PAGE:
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Best Buy founder offers $8B to buy company

Richard Schulze at a news conference in Vancouver,

Richard Schulze at a news conference in Vancouver, British Columbia, in 2001. The Best Buy founder said Monday that he wants to take the electronics retailer private by buying up all of its shares he doesn't already own. (Aug. 14, 2001) Credit: AP

MINNEAPOLIS - Best Buy's co-founder is looking to make a buy of his own, offering to take the electronics seller private only months after leaving as the company's chairman.

Best Buy Co. said it would consider the offer but called it "highly conditional." Analysts are skeptical that former chairman Richard Schulze's opening offer of $24 to $26 per share, a premium of 36 percent to 47 percent over the company's Friday closing stock price, would get a deal done.

It's the latest twist in the Minneapolis company's struggles to stay relevant as more people buy electronics online. Over the past year it has announced a major restructuring plan and fired CEO Brian Dunn amid allegations that he had an inappropriate relationship with a female employee.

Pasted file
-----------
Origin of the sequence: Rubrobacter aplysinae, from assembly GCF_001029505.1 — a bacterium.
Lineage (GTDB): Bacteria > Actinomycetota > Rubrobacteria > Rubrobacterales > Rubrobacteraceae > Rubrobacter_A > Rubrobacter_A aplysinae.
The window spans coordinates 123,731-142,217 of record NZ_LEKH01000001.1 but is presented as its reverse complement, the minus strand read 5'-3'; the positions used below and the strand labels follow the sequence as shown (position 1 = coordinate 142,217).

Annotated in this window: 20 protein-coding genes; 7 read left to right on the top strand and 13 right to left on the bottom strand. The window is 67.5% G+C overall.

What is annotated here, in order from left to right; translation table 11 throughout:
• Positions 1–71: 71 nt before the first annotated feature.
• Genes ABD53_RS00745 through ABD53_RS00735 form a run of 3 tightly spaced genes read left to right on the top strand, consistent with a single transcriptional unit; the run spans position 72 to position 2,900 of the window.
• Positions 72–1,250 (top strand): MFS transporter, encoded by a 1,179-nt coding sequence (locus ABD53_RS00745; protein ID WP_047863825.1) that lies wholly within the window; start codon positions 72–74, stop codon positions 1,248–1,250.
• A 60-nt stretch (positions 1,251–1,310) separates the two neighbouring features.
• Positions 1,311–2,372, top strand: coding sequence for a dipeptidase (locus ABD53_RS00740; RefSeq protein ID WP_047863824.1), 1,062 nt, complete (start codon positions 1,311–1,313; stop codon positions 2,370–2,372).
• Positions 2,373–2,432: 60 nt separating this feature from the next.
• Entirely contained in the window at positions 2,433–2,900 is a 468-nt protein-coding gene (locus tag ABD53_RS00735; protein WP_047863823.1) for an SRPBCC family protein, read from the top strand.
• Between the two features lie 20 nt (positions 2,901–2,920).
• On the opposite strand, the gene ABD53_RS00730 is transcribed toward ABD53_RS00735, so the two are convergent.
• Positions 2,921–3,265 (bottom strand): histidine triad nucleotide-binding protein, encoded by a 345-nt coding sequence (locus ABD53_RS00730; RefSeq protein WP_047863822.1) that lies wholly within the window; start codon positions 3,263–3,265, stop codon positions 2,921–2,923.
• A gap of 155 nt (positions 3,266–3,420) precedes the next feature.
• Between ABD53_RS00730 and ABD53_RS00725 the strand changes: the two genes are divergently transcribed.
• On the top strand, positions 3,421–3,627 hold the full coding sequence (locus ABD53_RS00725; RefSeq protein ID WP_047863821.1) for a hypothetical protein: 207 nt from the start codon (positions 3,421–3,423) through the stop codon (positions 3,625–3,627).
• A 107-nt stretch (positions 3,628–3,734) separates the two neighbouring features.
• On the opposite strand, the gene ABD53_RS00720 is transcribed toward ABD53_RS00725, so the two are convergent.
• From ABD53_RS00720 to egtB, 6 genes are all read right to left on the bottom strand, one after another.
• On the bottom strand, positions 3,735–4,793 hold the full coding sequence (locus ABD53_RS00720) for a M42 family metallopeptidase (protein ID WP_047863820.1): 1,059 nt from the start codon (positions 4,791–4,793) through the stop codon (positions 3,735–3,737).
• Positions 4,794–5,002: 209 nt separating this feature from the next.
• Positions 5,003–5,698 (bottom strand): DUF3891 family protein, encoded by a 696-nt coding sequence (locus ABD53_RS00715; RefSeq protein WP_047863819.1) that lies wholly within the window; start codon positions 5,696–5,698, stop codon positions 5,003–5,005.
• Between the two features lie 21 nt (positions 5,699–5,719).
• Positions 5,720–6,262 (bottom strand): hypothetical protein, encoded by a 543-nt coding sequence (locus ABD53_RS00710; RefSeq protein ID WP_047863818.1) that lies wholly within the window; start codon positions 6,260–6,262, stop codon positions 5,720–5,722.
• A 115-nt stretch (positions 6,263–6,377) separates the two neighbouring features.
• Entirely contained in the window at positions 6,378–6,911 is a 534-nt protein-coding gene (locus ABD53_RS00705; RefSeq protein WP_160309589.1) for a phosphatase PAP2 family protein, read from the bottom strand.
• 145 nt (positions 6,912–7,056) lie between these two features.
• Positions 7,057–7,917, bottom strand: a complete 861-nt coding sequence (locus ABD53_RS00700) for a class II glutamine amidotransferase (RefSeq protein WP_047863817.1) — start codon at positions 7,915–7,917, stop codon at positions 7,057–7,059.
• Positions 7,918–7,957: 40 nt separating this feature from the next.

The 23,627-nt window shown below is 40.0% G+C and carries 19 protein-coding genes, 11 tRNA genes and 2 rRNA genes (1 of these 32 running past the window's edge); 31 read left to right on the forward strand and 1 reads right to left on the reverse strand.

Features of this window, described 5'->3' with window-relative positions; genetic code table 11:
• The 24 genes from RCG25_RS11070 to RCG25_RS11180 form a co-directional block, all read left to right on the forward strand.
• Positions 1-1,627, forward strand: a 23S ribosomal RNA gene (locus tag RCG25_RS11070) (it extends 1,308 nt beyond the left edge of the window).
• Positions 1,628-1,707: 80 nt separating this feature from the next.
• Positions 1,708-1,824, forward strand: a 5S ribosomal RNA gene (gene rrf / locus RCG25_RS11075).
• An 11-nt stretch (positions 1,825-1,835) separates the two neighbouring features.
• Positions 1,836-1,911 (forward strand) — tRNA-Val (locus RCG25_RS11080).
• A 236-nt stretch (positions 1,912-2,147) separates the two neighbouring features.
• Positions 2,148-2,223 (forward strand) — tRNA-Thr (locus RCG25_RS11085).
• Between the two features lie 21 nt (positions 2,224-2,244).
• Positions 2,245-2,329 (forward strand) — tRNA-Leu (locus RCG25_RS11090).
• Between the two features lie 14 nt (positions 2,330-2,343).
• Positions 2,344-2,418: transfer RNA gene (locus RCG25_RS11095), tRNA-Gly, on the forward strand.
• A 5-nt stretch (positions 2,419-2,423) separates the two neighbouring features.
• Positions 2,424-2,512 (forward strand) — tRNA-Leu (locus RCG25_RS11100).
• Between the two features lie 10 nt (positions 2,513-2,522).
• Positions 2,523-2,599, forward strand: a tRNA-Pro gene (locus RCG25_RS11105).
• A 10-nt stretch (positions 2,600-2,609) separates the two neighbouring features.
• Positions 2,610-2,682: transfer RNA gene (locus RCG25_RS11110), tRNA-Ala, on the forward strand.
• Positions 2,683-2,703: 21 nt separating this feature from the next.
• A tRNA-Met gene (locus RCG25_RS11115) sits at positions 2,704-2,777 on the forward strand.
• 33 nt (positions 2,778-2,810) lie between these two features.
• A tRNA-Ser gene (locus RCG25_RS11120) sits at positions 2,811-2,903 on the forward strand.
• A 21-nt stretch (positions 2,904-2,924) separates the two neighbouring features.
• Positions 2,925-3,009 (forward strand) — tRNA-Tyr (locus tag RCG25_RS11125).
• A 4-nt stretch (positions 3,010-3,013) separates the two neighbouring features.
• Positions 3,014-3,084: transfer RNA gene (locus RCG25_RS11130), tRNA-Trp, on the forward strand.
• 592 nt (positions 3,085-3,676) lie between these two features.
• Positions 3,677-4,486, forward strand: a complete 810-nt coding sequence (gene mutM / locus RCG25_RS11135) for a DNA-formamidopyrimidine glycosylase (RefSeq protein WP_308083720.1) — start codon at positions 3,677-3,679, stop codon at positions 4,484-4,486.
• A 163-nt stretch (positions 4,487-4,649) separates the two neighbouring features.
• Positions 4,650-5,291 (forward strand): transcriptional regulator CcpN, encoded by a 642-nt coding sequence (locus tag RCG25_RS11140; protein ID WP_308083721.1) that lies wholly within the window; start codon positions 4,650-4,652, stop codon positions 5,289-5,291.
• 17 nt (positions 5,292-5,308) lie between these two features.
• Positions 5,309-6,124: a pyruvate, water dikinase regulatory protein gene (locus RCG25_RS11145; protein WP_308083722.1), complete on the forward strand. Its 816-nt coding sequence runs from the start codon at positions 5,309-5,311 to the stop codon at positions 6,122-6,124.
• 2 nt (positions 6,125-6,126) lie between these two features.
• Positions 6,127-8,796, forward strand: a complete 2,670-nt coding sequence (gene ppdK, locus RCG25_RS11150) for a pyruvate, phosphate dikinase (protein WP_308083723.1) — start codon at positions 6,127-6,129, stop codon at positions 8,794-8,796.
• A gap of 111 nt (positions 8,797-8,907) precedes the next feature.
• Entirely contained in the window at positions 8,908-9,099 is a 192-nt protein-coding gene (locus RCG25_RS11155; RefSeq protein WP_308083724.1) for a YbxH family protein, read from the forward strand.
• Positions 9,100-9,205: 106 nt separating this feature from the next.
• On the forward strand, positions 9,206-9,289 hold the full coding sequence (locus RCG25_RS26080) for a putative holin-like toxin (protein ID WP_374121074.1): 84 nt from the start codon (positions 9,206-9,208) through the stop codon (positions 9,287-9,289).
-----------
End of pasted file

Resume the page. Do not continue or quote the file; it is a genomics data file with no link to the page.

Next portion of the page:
The offer values the company at as much as $8.84 billion. Schulze already has 20.1 percent of the stock in the company, so paying for the rest of shares would mean coming up with about $6.9 billion.

Schulze resigned as chairman in May, after Dunn's departure. A company investigation found that Schulze knew about the inappropriate relationship and failed to alert the board or human resources.

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